Updated 53 min 14 sec ago
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Citing cash woes, R Kelly asks judge for OK to fly to Dubai

  • The motion said Kelly is scrambling to pay child support, legal fees and everyday expenses because of the cancelation of US gigs and contracts
  • Wednesday’s filing argued Kelly is no flight risk

CHICAGO: Cash-strapped R. Kelly asked a judge Wednesday to let him travel to the Middle East to perform several concerts, according to a new court filing that said he has struggled to get work in the US since his February arrest on sex abuse charges.
The R&B singer hopes to do up to five concerts next month in Dubai, according to a motion filed in Cook County Circuit Court. It doesn’t specify venues or how much Kelly could earn from the concerts, which the filing contends were arranged prior to Kelly’s arrest.
The concerts seem to be private events, as no publicity has been released about the singer performing in the city.
The motion said Kelly is scrambling to pay child support, legal fees and everyday expenses because of the cancelation of Illinois concerts and a record contract, as well as the removal of his songs from streaming services.
“He cannot work, and consequently cannot make a living if he is confined to Illinois, or even the United States,” according to the five-page court document. “Mr. Kelly needs to generate income.”
A judge could rule on the travel request at a Friday pretrial hearing.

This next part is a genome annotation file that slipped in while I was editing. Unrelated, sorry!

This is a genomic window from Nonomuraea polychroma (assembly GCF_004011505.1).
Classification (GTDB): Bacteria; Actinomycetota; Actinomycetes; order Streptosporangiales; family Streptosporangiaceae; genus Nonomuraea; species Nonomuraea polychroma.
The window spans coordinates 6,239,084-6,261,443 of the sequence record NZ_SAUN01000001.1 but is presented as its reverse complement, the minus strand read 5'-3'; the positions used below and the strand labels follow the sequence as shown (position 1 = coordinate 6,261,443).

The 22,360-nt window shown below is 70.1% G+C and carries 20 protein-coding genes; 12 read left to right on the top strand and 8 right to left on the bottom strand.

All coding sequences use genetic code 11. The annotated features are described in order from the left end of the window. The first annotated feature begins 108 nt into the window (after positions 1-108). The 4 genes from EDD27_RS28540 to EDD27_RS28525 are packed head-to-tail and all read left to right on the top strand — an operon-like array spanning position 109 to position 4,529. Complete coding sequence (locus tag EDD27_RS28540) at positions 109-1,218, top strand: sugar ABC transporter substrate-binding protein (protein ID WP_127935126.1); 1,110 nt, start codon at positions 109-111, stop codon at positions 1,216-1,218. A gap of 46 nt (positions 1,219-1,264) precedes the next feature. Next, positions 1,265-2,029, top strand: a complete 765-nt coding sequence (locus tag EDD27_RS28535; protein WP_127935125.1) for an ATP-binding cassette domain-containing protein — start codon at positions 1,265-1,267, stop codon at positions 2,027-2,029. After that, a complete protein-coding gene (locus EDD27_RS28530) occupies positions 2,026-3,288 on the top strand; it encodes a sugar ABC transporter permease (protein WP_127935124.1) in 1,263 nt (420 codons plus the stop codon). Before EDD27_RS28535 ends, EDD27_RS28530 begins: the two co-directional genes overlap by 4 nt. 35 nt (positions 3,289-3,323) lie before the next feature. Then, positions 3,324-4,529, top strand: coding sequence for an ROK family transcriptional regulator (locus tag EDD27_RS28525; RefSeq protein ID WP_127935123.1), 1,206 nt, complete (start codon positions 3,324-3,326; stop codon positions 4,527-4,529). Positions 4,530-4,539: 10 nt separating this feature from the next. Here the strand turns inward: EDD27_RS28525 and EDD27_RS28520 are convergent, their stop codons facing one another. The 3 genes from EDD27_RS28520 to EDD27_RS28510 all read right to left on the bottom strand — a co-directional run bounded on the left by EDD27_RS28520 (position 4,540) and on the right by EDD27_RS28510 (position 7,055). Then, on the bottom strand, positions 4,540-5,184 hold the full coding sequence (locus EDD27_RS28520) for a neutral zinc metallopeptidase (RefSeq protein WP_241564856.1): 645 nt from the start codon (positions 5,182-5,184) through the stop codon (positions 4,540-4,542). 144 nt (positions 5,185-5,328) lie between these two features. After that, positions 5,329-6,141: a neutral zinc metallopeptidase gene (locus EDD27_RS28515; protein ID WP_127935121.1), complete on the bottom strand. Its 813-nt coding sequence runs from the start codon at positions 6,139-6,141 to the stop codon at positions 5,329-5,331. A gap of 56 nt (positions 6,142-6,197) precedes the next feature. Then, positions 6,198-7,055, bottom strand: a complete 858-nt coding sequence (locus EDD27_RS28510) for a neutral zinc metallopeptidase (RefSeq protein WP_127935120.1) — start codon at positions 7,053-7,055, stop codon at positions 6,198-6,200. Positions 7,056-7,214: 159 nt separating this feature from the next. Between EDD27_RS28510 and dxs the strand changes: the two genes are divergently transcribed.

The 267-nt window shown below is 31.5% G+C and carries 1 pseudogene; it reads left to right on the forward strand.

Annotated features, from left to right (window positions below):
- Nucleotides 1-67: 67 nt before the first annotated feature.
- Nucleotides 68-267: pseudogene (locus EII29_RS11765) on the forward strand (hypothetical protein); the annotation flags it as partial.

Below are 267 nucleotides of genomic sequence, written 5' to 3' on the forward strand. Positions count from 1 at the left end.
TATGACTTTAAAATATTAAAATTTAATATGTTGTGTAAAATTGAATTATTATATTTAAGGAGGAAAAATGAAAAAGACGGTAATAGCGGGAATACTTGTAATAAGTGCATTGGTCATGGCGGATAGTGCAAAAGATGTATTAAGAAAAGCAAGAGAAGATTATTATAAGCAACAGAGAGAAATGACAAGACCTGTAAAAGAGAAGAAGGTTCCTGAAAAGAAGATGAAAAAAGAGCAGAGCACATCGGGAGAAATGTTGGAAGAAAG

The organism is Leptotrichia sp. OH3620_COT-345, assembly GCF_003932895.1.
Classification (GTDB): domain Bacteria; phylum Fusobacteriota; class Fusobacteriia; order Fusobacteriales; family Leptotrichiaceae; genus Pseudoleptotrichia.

Wednesday’s filing also criticized Cook County State’s Attorney Kim Foxx, accusing her of using the case “to thrust herself into the spotlight of the #metoo movement” and to boost her nationwide profile.
A Foxx spokeswoman said prosecutors would respond to the defense filing at the Friday hearing but declined further comment.
Kelly grew up in a Chicago public housing project and went on to become an internationally-acclaimed singer. But amid abuse allegations, music industry executives and fans have started keeping their distance. Lawsuits and tax issues have also hurt him financially.
Kelly was charged Feb. 22 with 10 counts of aggravated sexual abuse for allegedly assaulting three underage girls and one adult woman. He has denied ever abusing anyone.
Defense lawyer Steve Greenberg joked to a judge the next day at a bond hearing that, “Contrary to the song, Mr. Kelly doesn’t like to fly” — a reference to the singer’s hit “I Believe I Can Fly.”
But Wednesday’s filing said that for a worldwide star like Kelly, travel is essential.
It took the Grammy winner days after his arrest to raise the $100,000 required on $1 million bond to win release. In a separate case earlier this month, Kelly was briefly jailed again until he paid $160,000 in back child support.
Among the bond conditions in his sex abuse case was that he surrender his passport and that he not travel outside Illinois without the judge’s permission.
Wednesday’s filing argued Kelly is no flight risk, noting how he was permitted to travel before his 2008 child pornography trial and always appeared for pretrial hearings. Jurors later acquitted him on all counts.